The news that no further action will be taken in the case of the killing of two Hen Harriers on the Sandringham Estate in Norfolk last month has been greeted with disappointment by the RSPB. Commenting on the official statement released by the Crown Prosecution Service, the RSPB's Conservation Director, Dr Mark Avery, said: "We regard the killing of Hen Harriers as one of the most serious of wildlife crime offences. We would always hope that people killing Hen Harriers are brought to justice."
Dr Avery continued "We believe the illegal killing of Hen Harriers is the reason for this bird's low UK population, especially in England where only 20 pairs remain. Despite a thorough and swift investigation by the Norfolk Constabulary, the RSPB is disappointed there is insufficient evidence to proceed with the investigation. However, we don't want the death of these two harriers to be completely in vain. At a time when the one-year-old National Wildlife Crime Unit faces a funding crisis and police forces are abolishing dedicated wildlife crime investigation posts, we would like assurances that wildlife crime offences will be fully investigated. Operation Artemis - the police operation to protect the Hen Harrier - needs to be properly resourced, tasked and supported by police and Natural England."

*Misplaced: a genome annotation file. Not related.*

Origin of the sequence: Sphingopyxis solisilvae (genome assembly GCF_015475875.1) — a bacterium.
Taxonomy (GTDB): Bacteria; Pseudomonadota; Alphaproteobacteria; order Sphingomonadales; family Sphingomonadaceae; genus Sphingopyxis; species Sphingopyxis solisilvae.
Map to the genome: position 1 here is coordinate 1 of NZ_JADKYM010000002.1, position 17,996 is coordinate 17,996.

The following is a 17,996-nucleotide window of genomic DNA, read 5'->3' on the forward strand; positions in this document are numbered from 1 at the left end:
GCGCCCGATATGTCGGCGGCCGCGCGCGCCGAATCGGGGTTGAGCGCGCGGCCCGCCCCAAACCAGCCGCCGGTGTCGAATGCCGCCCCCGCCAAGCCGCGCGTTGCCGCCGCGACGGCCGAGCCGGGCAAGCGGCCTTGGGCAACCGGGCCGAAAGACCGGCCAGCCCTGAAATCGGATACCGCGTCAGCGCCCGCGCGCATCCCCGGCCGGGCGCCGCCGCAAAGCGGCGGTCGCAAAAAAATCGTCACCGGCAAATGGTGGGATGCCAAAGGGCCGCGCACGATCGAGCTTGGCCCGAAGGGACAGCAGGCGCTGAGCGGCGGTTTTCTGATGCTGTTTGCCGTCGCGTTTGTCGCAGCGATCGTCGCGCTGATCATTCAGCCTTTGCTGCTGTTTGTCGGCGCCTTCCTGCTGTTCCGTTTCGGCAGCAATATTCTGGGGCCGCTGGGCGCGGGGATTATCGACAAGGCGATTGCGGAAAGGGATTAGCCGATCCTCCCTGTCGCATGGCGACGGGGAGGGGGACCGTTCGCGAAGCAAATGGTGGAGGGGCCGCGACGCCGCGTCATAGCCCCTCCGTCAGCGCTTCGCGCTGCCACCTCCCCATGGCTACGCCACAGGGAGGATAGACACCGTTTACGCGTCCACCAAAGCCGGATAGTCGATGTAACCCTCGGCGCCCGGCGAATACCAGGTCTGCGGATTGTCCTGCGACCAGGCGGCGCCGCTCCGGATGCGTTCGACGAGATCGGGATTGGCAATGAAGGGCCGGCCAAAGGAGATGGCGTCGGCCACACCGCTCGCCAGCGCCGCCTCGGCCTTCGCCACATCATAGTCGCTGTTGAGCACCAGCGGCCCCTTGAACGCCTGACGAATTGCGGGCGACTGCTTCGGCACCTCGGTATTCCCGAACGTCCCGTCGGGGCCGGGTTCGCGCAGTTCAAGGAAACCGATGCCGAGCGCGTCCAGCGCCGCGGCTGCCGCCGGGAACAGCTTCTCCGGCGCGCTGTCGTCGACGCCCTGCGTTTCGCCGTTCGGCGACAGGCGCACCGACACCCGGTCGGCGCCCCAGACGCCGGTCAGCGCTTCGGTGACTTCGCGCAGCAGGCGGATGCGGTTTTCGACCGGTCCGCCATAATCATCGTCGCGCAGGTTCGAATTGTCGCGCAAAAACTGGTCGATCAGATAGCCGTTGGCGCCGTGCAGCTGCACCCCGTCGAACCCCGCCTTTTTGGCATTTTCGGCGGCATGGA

The Crown Prosecution Service (CPS) said: "The bodies of the Hen Harriers have not been found and there is no forensic or ballistic evidence." CPS lawyer Andrew Baxter was quoted as saying "I am satisfied the police investigation has been thorough and there are no other areas of investigation which can be pursued."
Police had originally identified three suspects: Prince Harry, William van Cutsem and David Clarke, a gamekeeper.
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You can help the police to stop wildlife crime. Please see the National Wildlife Crime Unit's website.
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